By Sunanda Natrajan
Among the various developments that have taken place this year, one that has gripped the whole nation by its mind-boggling complexities is the launch of the Goods and Services Tax (GST). Launched on July 1, 2017, the new tax regime was introduced as a substitute to the previously instated Value Added Tax (VAT) system and essentially aims to merge all indirect taxes into one. Under its ambit, the introduction of the e-way bill system is expected to boost its compliance by 20-25%. However, many have raised a question about the manner in which the reform has been rolled out which still remains a major point of contention.
What is the bill all about?
The latest development under the GST regime talks about the electronic waybill (E-way bill) regulation during transit and delivery of goods in intra-state and inter-state trade. The Central Board of Excise and Customs (CBEC) has now proposed a GST e-way bill to be acquired during the transportation of goods worth ₹ 50,000 and above. The bill calls for online registration of the goods consignment by registered entities prior to transit and the subsequent procurement of an “e-way bill” which can be checked at any point of time by the authorities for tax evasion and revenue leakage.
A boost to compliance
In the pre-GST era, waybill compliance was a horrendous nightmare because of the time that was required to get the waybill from VAT authorities. Getting physical copies of the documents and standing in long queues was a hassle for consigners and consignees who could not deliver goods on time on account of this time-consuming process. In addition to frustrated sellers and the problematic state of trade, this also impacted the Centre’s overall tax collections. The report by Press Information Bureau of the Government of India states that only 64.42% of the returns were filed by August 29, 2017. In fact, monthly collections have been on a consistent decline as total collections have dropped down from ₹ 92,150 crores in September to ₹83,346 crores in October and ₹ 80,808 crores in November, respectively.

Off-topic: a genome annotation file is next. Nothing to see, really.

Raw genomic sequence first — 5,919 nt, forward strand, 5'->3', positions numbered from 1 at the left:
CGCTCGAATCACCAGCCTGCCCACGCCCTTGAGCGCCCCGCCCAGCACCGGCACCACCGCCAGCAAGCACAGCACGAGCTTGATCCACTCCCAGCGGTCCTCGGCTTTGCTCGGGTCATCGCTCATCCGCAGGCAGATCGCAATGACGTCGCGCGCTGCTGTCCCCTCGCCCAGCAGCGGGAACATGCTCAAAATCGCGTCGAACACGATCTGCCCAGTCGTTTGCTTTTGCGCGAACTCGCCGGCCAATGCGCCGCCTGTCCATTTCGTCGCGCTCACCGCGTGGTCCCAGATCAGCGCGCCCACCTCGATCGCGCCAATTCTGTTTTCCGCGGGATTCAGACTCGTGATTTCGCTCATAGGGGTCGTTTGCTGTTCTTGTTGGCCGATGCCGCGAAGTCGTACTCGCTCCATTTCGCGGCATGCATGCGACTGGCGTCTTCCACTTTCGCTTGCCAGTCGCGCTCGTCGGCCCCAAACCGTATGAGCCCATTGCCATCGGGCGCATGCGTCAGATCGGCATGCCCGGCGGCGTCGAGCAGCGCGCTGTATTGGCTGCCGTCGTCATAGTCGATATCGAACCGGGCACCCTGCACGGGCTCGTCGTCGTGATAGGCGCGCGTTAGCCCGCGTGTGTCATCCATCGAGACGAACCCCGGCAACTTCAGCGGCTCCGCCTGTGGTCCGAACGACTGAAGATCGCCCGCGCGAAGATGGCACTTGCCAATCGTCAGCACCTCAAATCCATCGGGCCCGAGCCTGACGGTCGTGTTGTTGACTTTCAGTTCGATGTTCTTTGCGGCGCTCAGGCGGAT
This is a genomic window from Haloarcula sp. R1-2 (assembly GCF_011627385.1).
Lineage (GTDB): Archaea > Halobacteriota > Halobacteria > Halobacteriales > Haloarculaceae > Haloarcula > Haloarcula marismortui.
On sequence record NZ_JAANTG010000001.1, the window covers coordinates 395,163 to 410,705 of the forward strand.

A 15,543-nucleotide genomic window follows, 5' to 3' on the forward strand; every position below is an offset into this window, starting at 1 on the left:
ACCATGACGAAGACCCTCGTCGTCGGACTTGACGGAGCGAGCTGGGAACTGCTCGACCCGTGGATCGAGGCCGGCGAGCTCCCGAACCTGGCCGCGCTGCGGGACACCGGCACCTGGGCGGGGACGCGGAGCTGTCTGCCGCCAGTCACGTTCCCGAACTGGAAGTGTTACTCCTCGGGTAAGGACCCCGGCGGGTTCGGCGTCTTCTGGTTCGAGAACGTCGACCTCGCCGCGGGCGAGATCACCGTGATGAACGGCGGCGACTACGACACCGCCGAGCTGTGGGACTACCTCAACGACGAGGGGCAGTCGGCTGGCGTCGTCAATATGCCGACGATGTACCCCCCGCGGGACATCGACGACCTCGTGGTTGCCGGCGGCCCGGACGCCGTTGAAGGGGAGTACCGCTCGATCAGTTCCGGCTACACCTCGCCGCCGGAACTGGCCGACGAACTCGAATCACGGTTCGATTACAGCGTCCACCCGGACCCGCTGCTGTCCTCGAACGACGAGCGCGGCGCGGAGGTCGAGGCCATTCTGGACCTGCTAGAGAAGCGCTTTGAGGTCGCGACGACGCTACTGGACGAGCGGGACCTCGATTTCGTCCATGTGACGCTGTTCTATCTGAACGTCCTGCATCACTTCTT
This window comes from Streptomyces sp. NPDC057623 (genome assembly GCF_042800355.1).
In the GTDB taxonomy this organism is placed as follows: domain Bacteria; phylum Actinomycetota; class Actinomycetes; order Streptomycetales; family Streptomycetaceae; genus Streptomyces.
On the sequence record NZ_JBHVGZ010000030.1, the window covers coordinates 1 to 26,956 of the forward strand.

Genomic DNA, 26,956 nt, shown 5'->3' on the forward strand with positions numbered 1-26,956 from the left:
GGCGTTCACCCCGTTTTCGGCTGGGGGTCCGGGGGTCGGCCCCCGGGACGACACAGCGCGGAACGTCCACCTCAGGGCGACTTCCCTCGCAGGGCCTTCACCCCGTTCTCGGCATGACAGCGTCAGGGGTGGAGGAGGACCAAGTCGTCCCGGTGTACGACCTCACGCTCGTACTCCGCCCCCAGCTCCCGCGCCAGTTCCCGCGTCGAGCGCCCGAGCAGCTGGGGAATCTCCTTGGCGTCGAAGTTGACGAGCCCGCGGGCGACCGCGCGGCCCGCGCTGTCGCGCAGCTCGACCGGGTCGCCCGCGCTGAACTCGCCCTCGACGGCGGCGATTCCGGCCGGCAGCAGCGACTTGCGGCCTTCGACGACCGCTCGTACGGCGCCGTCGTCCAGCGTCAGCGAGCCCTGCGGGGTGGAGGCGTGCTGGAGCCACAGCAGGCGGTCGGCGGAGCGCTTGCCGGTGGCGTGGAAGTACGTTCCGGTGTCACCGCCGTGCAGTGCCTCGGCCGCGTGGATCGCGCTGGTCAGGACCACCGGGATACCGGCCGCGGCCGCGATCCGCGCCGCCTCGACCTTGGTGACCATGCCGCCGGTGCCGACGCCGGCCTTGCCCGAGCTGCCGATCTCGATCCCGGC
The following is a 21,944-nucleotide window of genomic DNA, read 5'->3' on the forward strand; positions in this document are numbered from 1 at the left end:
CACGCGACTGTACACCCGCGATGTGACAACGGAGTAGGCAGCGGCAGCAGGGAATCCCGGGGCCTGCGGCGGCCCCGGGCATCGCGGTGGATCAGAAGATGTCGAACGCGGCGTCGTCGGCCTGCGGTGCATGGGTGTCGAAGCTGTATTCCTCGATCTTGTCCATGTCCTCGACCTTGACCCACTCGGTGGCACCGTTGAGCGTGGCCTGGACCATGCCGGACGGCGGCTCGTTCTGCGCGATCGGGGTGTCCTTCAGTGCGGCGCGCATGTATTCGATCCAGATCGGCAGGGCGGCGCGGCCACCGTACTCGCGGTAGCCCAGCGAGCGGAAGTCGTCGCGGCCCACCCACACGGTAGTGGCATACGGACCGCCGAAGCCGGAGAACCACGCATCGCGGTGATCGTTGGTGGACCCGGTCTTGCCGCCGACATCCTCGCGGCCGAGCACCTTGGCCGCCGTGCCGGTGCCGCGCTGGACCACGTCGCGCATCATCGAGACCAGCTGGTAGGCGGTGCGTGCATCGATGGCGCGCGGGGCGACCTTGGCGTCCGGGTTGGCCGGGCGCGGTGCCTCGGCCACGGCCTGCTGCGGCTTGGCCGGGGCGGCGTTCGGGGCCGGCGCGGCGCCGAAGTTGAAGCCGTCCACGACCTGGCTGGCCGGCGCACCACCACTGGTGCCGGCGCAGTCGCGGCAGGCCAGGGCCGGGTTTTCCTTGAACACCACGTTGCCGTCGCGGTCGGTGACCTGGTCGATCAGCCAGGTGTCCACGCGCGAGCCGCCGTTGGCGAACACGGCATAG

With the e-way bill as part of the new regime, tax collection will transform, paving the way for more convenient, fair and transparent flow of trade. Through a pre-signed transit bill, every party to the trade – the consigner, consignee and transporter – have a detailed account of a particular transaction – goods, amount, nature of goods, vehicular specifics, etc. before the transaction actually becomes enforceable. Any consignment of goods worth ₹ 50,000 and above cannot be moved from one point to another without an e-way bill attested for the same. Furthermore, tax authorities can inspect any element of the consignment at any point in time during transit. Furthermore, they are mandated to submit a report within 24 hours of such inspection. Therefore, the digitized documentation in itself speeds up the process by ensuring more accountability and easier verification.
Scope for loopholes
Nevertheless, in order to fully understand the consequences of the new regime, it’s pertinent to discuss the flipside as well. The bill contemplates exemption of 153 items, including jewellery, human hair and frozen semen amongst other goods, which won’t have to undergo the scrutiny of the tax authorities. However, the basis for their exemption has not been made clear, especially considering how most inter-state transits involving jewellery consignments should be considered worthy of speculation.
Furthermore, one of the significant aspects of the new mechanism directs transporters to issue new bills every time the vehicle is changed for a specific consignment. This might create a massive ruckus for e-commerce companies which often change vehicles in accordance with the nature of the items. Additionally, the validity of the e-way bill poses a huge problem because it is calculated on an approximation of the time and distance of delivery. And once a vehicle has been inspected, it will not be checked for the rest of its route through multiple state borders and checkpoints, eventually deeming the system to be less effective on the whole.
It seems that in order to carry out hurried policy reform, the Centre is trying to offer a straitjacket solution to a problem which has a myriad of facets that need to be dealt with.
Featured Image Source: Visual Hunt
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